One Light Still Shines

I’d like to tell you a love story.

I could tell another story instead. I could recount a gruesome, premeditated murder. I could describe unspeakable acts. I could take you behind the scenes into the shielded private world of my Amish neighbors as they mourned the horrific losses of their daughters, granddaughters, nieces, sisters, and friends. I could speculate about secrets deeply buried in a troubled heart. I could attempt to decipher the clues of brokenness and irrational, twisted thinking as the man I loved, the man I thought I knew, descended into a silent madness.

I’ve been asked to tell those stories time and time again. But those stories are not mine to tell.

I was not at the crime scene. I was not privy to murderous plans. I cannot violate the privacy of my beloved Amish neighbors who showed me nothing but tenderness and grace when their own hearts had been shattered. I did not know there were dark secrets inside my husband, Charlie, nor did I know there were clues to watch for. And I simply cannot fathom the darkness that invaded Charlie’s head or heart.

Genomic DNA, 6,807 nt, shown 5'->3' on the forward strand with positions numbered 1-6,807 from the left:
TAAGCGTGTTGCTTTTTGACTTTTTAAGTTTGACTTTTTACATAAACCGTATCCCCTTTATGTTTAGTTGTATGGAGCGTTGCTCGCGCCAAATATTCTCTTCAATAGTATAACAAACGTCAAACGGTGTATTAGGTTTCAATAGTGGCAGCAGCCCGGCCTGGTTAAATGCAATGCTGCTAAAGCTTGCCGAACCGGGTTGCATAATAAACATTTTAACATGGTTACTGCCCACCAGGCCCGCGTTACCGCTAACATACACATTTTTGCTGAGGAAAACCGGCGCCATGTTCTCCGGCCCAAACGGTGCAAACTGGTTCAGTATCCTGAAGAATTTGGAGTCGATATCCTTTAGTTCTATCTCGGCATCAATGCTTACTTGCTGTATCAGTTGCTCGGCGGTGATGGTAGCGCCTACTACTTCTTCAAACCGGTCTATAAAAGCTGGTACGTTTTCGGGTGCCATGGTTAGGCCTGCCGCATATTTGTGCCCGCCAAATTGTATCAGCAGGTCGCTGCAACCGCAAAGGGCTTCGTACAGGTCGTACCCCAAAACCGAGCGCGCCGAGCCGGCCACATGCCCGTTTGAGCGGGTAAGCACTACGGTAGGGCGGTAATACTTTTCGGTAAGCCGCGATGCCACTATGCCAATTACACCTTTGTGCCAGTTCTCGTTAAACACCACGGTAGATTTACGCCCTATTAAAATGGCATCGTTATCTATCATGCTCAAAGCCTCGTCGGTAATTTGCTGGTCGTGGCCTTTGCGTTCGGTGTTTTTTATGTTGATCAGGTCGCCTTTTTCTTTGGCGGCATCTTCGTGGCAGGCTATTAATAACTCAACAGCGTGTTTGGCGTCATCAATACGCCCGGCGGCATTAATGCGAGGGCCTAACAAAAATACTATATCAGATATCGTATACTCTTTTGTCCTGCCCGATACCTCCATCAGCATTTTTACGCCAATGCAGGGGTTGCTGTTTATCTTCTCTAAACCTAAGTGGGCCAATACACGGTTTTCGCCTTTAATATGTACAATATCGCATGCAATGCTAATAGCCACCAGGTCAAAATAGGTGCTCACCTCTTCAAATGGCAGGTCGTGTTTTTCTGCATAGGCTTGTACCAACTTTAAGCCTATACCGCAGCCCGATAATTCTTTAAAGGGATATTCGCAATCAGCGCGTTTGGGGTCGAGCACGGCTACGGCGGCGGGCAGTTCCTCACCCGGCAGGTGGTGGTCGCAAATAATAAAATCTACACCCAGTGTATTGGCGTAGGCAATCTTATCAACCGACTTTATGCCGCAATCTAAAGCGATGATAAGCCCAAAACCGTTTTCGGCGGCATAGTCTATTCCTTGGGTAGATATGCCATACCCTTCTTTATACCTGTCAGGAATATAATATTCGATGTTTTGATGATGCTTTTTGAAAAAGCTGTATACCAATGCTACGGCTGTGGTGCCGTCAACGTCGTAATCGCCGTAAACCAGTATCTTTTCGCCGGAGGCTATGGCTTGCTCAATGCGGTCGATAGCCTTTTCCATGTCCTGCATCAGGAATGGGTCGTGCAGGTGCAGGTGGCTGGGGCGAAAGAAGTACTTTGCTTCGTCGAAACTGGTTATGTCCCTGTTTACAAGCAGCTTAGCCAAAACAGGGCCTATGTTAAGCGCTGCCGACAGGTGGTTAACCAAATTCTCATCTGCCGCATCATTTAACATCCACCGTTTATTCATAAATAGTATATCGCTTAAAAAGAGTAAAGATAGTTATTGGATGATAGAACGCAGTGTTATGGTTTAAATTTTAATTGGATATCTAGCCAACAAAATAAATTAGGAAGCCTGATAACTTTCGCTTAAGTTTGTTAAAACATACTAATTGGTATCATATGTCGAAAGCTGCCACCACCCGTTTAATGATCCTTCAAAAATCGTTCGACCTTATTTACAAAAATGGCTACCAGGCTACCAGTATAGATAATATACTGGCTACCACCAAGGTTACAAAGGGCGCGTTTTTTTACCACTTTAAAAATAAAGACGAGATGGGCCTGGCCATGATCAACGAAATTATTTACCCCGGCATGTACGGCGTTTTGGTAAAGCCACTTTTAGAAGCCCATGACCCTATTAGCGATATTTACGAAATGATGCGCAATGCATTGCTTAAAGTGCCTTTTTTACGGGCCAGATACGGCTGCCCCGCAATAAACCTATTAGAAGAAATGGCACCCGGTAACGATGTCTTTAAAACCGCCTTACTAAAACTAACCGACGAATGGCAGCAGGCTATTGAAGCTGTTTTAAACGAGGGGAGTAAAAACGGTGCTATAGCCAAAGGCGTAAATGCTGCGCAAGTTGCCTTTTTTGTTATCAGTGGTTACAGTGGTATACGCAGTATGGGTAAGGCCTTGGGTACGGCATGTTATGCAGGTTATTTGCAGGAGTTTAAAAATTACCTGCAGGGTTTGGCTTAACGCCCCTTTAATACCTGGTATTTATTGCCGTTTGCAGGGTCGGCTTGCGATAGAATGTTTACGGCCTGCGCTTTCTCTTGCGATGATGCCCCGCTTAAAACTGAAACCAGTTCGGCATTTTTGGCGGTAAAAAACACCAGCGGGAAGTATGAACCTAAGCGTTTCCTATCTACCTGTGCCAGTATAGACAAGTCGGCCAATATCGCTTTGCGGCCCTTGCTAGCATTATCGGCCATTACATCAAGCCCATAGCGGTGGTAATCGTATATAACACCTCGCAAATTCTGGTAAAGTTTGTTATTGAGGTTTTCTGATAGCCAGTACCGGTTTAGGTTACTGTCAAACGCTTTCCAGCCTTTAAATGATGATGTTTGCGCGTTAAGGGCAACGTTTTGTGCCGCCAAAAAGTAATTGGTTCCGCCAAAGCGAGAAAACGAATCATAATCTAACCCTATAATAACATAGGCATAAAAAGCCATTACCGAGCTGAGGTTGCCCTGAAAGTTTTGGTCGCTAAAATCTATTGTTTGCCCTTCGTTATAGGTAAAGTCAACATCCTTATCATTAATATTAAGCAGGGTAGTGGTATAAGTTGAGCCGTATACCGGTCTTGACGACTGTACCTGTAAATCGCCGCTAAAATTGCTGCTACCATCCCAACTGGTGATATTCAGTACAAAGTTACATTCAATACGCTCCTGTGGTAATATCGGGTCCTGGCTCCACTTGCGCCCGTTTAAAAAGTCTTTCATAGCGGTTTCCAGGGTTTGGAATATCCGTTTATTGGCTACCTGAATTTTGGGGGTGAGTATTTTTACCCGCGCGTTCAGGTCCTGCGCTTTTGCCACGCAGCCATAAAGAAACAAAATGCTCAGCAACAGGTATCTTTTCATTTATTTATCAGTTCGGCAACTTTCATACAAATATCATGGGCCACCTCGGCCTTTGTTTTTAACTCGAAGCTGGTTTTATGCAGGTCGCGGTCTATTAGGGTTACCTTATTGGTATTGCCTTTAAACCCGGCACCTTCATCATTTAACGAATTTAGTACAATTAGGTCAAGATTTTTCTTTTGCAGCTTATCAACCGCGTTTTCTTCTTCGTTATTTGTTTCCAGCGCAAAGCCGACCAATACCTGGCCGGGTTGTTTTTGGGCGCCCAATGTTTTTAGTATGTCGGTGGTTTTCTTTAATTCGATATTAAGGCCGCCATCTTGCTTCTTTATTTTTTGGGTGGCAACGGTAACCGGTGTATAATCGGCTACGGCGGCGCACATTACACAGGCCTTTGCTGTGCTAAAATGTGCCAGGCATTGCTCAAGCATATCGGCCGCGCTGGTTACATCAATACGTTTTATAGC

The only story I have to tell is my own. Although an unspeakable tragedy invaded my life and thrust me into a sudden storm of darkness, my story always has been and continues to be one of miraculous love.

It has taken me years to find my voice to write this story. Not because I couldn’t find the words — I never lacked for words. But because, until recently, I was unable to see the reason to write my story. In fact, I could not comprehend why my story would matter to anyone but my family, closest friends, and a few local church groups still feeling their own way through the aftermath of the tragedy.

If the “outside” world wanted to know about the Amish schoolhouse shooting, the Internet had far more information than I would ever know. And apart from the shooting, I knew there was nothing about me that was remarkable in the least. In fact, I’d led a thoroughly unremarkable life, and since the shooting I had done my very best to avoid the media at every turn. When headlines about “the shooter’s wife” still surfaced two, three, four years after the shooting, I’d cringe at the label that had stolen my name and shake my head in disbelief that anyone could still be interested in the woman in the background.